Life is hectic and hard. And you often have to rely on just yourself to get through the slog of it all, with your head held high like you don’t have a care in the world, like the badass that you really are. But you know what’s always there for you when you need it the most? That’s right – garlic.
Now, some people don’t like garlic. I don’t get that. Are you people at all? (This is not me judging you, I’m honestly curious.) When I find a recipe that calls for garlic, I at least double whatever it calls for. When I find a recipe that doesn’t call for garlic, I include it and wonder if the author is actually a human being. (See, above. It’s not a judgment.) Are you a vampire?
Let me share with you two of my favorite garlic recipes that I usually make at least once a week because, again, life is hard. I’ve ramped up the garlic in both, so if you don’t like that much spice, or that much breath, or you have to talk to other people (remember: I work from home), then maybe chill it out a bit. Also, there are a few things that have a constant presence in my life (er, kitchen): liquid aminos (great sub for soy sauce), nutritional yeast, and raw, unfiltered apple cider vinegar. Both of these recipes call for that, so just go ahead and invest already.
As for the garlic, I can go through a lot of it in a week. Find you a friend who has a Costco membership and will bring you bags of garlic in lieu of wine or as a nice “thinking of you” pressie. Or get yourself a Costco membership. But if you’re hooked on that g-stuff (garlic), this is the most cost-effective way to live your life.
Roasted Garlic Sauce
This is great to pour over a bowl of rice and roasted veg for an easy dinner or lunch. Or water it down a bit more for a salad dressing. Or put it on a spoon and enjoy it that way. It’s the sauce you didn’t know was missing from your life. I have actually started to bring this as a host gift when I go to people’s houses: “Hello, thank you for having us this evening. Here is some dayum good sauce. I’ll need the tupperware back.”
- 2+ roasted bulbs of garlic (I use 4-5 bulbs cos, garlic)**
- 5 1/2 tablespoons tahini
- Juice from a lemon
- 2 tablespoons soy sauce (or liquid aminos or Tamari)
- 1 tablespoon + 1 teaspoon maple syrup
- 1 1/2 tsp sesame oil
- 1/3 cup water (or less for thicker consistency)
- Salt & pepper to taste
- And I use red pepper flakes because I use those in absolutely everything I eat
Blend. Let sit for a few hours in the fridge. Consume.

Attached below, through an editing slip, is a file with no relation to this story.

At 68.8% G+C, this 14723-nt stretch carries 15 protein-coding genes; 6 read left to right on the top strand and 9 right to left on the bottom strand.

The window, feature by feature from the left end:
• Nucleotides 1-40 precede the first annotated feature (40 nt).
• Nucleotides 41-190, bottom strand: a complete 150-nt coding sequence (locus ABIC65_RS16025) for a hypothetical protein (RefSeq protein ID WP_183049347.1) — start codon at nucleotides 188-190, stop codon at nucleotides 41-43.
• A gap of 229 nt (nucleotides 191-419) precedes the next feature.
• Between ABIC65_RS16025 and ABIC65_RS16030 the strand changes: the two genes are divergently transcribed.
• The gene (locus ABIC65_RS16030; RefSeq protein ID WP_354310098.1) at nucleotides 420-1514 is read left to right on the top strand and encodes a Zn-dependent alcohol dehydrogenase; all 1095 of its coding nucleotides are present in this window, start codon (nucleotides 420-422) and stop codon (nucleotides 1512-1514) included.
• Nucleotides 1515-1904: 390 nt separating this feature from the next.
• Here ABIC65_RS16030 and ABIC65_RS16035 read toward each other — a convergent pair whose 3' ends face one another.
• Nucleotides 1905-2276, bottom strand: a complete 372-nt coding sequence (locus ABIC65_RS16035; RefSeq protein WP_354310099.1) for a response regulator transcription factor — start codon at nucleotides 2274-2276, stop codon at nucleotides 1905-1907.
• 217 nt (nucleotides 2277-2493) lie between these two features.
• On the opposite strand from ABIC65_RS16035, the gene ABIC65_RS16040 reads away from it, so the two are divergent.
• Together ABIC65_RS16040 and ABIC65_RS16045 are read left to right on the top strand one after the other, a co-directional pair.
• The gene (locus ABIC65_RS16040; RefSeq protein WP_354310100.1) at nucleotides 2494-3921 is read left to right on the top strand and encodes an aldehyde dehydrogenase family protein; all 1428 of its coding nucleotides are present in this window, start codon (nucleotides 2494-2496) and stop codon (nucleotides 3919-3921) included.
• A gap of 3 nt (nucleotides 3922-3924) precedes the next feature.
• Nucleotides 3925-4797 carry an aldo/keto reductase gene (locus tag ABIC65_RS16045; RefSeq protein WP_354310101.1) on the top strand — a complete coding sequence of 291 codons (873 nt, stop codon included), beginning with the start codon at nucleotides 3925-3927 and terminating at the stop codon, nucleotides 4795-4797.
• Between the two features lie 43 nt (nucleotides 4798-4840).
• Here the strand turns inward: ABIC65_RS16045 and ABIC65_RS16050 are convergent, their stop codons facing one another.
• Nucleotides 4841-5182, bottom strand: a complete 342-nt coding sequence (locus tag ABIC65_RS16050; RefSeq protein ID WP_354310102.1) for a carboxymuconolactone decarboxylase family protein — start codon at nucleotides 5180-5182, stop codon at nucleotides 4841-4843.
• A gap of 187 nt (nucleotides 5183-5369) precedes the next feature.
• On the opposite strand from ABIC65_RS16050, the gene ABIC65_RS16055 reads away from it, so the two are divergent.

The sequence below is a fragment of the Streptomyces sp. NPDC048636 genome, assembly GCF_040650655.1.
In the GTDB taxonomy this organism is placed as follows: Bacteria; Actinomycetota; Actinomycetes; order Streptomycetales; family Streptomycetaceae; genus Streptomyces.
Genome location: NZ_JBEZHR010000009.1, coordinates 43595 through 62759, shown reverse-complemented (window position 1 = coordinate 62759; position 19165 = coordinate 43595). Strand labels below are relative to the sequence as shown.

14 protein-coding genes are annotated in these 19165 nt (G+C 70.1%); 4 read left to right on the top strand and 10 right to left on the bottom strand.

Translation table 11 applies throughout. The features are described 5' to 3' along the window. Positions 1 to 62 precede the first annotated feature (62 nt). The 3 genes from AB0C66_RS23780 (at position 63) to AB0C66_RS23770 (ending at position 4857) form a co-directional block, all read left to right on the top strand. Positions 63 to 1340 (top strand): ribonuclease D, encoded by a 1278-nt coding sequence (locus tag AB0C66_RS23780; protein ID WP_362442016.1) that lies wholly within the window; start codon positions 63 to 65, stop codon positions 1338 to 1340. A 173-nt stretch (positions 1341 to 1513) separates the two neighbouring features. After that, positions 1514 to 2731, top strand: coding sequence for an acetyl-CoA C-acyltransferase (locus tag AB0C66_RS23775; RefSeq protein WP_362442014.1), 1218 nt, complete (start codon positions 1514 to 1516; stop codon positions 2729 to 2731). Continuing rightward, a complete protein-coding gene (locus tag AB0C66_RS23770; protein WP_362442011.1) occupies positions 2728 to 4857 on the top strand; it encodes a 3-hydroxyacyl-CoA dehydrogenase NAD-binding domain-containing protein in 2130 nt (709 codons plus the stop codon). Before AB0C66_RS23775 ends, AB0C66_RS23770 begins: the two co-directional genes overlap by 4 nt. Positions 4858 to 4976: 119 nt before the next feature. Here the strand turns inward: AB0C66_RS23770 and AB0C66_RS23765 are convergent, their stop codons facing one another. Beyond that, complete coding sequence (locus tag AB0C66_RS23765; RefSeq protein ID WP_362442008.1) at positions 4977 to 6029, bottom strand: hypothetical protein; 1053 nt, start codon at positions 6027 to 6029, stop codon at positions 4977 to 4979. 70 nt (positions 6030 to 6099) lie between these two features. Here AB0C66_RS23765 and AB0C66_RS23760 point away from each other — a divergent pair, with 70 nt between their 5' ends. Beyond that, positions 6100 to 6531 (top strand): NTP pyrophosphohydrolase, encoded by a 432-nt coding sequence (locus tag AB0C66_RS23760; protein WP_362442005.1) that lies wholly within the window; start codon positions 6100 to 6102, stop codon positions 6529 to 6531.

**to roast garlic, preheat the oven to 400. Make small squares of foil and rub a light bit of EVOO on the foil. Cut the top 1/4 of the bulbs of garlic off and remove the extra paper from the garlic. The tops of the garlic cloves should be showing, but the bulbs themselves are still intact. Wrap each bulb individually in the foil and seal it. Bake in the oven for 30 min. or so.
(I adapted this from A Virtual Vegan. That original recipe is great too. Because really, when I say “adapted” I meant I was too lazy to do the entire recipe every time so I just made it slightly less involved for myself.)
Super Garlic Kale “Salad”
I call this “salad” because it’s so much more than just salad. It does everything you need it to: eat it as your main meal, put it on top of an everything bagel + cream cheese + sundried tomatoes + capers+ red onions, let it fix your car. I think this is supposed to make like 8 servings or some lie like that.
- 4 TBSP liquid aminos
- 4 TBSP lemon juice (I have really just started to use the juice from 1-1.5 lemons cos no one has time to measure out lemon juice)
- 4 TBSP tahini
- 4 TBSP raw unfiltered apple cider vinegar
- 8 TBSP nutritional yeast
- Garlic cloves roughly chopped for the flavor you want (I use 9 cloves, cos garlic. But seriously, I’m not a beginner, Folx. Do this at your own peril. Maybe start at 4 or 5 cloves)
- Red pepper flakes. Again, these go into every dish I ever make.
- 2 bags of chopped kale (you can get 2-3 bunches of kale and hand tear it into bite-sized pieces, but this is 2018. Stop showing off and buy the bagged stuff)
Blend all the ingredients except the kale together. Pour the sauce over the kale and massage. I do this in batches so I can make sure all the kale is covered and gets massaged (kale life is hard, too). Let sit, refrigerated, for at least an hour before consuming. Sprinkle sesame seeds or everything spice on top before eating. Try to avoid other people for the next day or two.
What I love too about this recipe, is that it’s so easy to remember. It’s 4-4-4-4-8 and if you have a shite memory like me, this is a blessing.
(The original inspiration for this cure-it-all is from Whole Foods. I haven’t seen the original since that fateful day in Houston, but I thank ye heartily for the experience.)